In Episode 57 of Red Giant TV, our behind the scenes look at our film ‘Plot Device,’ I mentioned that we did the 9-minute film on a very limited budget. Nine days and over 400,000 views later (even more if you count all the bootleg sites), and we’ve been asked a lot about that. The film obviously has a big budget feel, and some people are skeptical.
When I told Red Giant that I wanted to make a short indie film to show off Magic Bullet Suite 11, I was given a budget of $10K to make it happen. And that’s exactly what we did.
We really wanted to create the indie film experience – limited time, limited money. Red Giant spent about $9K at our end. It covered props (some built by the amazing Neil Hoppe), costumes, some actor and crew salaries, & food for cast and crew. Director Seth Worley and his team worked VERY hard to stretch the budget, and they did a great job.
FWIW – I was explicitly not allowed to go over that budget, and we actually had to scale back from the initial plan to make it work (Ex. We dropped a very funny martial arts section I REALLY wanted). Personally, I think the film is better for it.
But OK – what about equipment? Doesn’t that cost money?
Our Director, Seth, had access to a lot of expensive gear – a Canon 5D MK II, a Canon 7D, not to mention lighting, camera rig, tripods…etc. I tend to not think too much about that stuff, because as an animator, I don’t charge my clients by the equipment I already own and use, but by my time spent creating things for them.
However, since people have asked, here’s a list of what was used on the shoot, along with Rental Costs:
It’s a lot of expensive gear – if you OWN it, but, as you can see, you can rent the gear we used for under $2K, for the time in which we used it.
You saw in the Behind the Scenes episode that we also borrowed stuff from Digital Juice and Vid-Atlantic – stuff which comes to around $2K total as a purchase, but which would also be rented from a video rental company for significantly less, if you chose to use them (or something like them).
As far as paying people for their time, the $9K covered some of that. But given the limited budget, we had a true indie experience – any good indie director has friends in the industry they bargain with or get help from, for their films. Also, exploiting the undead for business, as it turns out, is a legally gray area we took advantage of. The laws are not clear if an undead American has any rights. They do enjoy their brain food, though, that’s for sure.
Some of the work was volunteered by friends of mine or Seth’s or by fans of Red Giant – such as the 3D modeling by Rob Redman, and the cartoon stuff at the end by Andrew Embury. I have been known to do the same on friends’ cool projects. Frankly, there are plenty of hungry young animators out there that will work on a small project for minimal pay to help build their reels, and while you may not get the speed and quality of our guys, you can do fairly well if you can manage people that are new to the industry. Don’t get me wrong – our guys were top notch, and did their work with talent, skill and speed – the latter of the two, newcomers are likely to not have.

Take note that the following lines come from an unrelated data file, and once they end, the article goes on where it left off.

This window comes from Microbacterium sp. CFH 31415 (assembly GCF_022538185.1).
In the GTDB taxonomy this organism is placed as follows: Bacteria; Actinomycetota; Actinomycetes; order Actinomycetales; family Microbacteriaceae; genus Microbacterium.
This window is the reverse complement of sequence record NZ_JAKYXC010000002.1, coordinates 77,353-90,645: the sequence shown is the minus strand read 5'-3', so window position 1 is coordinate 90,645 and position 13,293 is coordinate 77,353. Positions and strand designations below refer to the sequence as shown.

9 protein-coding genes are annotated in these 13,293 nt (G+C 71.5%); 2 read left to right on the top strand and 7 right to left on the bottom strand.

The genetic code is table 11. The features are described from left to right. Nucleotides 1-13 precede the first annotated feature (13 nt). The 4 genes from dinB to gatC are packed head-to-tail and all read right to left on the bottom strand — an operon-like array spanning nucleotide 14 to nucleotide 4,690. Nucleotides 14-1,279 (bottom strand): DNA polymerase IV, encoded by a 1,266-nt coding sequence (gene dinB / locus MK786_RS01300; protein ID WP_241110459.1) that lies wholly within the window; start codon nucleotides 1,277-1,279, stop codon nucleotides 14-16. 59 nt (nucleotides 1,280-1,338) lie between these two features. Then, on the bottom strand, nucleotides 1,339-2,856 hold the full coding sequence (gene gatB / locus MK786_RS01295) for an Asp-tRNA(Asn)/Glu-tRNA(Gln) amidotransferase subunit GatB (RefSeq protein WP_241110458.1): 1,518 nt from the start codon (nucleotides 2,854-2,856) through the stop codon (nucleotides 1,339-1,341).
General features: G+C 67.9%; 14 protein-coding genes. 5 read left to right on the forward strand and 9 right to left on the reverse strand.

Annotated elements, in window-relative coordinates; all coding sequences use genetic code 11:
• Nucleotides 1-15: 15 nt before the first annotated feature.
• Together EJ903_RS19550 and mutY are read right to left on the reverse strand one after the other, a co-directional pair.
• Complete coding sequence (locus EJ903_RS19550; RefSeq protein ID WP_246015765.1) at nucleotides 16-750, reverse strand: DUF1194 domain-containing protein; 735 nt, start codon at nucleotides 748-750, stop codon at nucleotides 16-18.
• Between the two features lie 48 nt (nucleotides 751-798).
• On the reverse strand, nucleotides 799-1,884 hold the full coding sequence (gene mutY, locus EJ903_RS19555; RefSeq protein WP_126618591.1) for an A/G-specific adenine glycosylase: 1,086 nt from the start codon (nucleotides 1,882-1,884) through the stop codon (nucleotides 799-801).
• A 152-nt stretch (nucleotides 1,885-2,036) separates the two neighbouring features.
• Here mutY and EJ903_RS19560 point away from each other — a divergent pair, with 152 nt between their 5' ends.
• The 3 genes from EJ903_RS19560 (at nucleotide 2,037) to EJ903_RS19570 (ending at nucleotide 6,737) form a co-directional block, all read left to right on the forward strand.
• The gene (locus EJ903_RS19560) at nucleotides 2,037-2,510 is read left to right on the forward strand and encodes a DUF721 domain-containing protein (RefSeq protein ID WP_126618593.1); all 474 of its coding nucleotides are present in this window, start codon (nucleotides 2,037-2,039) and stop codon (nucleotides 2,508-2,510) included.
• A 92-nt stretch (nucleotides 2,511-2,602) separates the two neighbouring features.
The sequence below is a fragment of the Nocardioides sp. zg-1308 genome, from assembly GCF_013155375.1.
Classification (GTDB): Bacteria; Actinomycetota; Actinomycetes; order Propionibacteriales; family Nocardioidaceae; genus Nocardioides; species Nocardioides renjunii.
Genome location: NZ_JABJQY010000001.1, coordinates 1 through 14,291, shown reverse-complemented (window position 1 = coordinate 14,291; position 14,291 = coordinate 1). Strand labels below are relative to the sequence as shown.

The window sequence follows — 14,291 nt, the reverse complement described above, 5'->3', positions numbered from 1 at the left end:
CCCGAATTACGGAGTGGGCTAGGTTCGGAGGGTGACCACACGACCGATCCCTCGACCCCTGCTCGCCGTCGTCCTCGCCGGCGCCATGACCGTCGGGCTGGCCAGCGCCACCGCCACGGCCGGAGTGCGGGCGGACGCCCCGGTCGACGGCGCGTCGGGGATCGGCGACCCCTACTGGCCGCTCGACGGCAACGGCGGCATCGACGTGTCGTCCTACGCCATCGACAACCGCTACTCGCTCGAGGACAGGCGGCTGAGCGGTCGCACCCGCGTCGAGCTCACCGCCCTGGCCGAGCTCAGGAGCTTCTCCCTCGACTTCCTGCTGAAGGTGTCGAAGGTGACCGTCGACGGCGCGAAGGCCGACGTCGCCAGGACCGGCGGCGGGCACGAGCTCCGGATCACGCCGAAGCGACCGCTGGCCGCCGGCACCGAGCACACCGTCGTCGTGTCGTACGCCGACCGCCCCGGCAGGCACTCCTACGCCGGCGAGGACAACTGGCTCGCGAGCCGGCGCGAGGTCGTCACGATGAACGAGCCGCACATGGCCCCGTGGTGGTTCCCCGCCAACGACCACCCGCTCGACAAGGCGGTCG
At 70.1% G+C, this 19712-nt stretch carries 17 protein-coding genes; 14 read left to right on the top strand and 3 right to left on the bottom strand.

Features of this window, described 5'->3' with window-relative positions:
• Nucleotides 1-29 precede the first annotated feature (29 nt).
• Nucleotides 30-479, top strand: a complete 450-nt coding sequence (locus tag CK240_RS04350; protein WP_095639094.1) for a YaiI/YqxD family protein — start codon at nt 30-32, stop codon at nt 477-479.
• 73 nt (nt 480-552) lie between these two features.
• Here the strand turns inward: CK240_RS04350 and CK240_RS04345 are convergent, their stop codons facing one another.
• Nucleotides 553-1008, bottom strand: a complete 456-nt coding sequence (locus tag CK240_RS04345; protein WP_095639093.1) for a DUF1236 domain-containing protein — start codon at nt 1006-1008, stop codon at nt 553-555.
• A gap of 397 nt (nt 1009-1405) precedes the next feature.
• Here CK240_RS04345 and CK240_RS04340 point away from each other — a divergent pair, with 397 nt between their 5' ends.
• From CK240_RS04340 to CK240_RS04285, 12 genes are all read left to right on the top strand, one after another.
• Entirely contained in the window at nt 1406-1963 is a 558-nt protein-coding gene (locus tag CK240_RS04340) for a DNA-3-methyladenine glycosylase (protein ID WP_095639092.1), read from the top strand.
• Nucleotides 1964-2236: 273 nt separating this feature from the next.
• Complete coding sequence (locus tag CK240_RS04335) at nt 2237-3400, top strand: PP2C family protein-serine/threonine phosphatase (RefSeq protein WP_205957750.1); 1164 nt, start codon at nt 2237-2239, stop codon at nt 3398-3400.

To make it easier on them, we also supplemented by giving away software (as payment) to key people on the project who had to put in a lot of time. They basically gave up some money for something else that they needed. In the real world, it’s the equivalent of helping someone out on their project in return for their help on ours. They work as DP on your project, and you lend them gear for theirs – that sort of thing.
The music and most of the acting was done by the Director’s family and friends, like his incredibly talented brother, Ben Worley. That’s the way you do it. In fact, any indie film person who is not willing to beg borrow (but hopefully not steal) from people they know to get a project done, probably isn’t going to get much done.
For the most part, Seth did all the editing and VFX himself, while I helped out with color for part of it. There were no teams of editors and VFX artists cutting this thing. Seth had I license of Magic Bullet Suite 11 on his system, and that costs $799. All of the work was done on 1 system.
But let’s say this film cost triple what we actually paid. Even that cannot explain away the incredible quality produced by Seth Worley in Plot Device. At the end of the day, a director, even on a limited budget, can produce amazing stuff if they have talent and the right set of tools – something we proved with Plot Device.
About working on Plot Device, and keeping the cost low, Producer (and Props Master, and actor) Neil Hoppe had this to say:
“$1670 is the full price you’d pay to rent the package we used, and that’s if you don’t own a single piece of gear, have any friends, or get the rental house to swing you a deal for the massive rental package. And if that’s the case, maybe you should be looking for another line of work. Or start much, much smaller.
“This was a super-ambitious project with a ton of moving parts. It couldn’t have been done if we didn’t know what we were doing, which comes from experience. And honestly, for our team, experience working together on numerous smaller projects. It’s taken Seth and I 3-4 years of working together to get to the level of comfort and communication that we have. You can’t beg, borrow, buy, rent, OR steal that.”
ALSO NOTE: The jeep used in the film was Seth’s Car growing up, and is now Ben’s. Not sure if we should add that to the cost. But Seth assures me that given it’s condition, it’s current value is $23.76.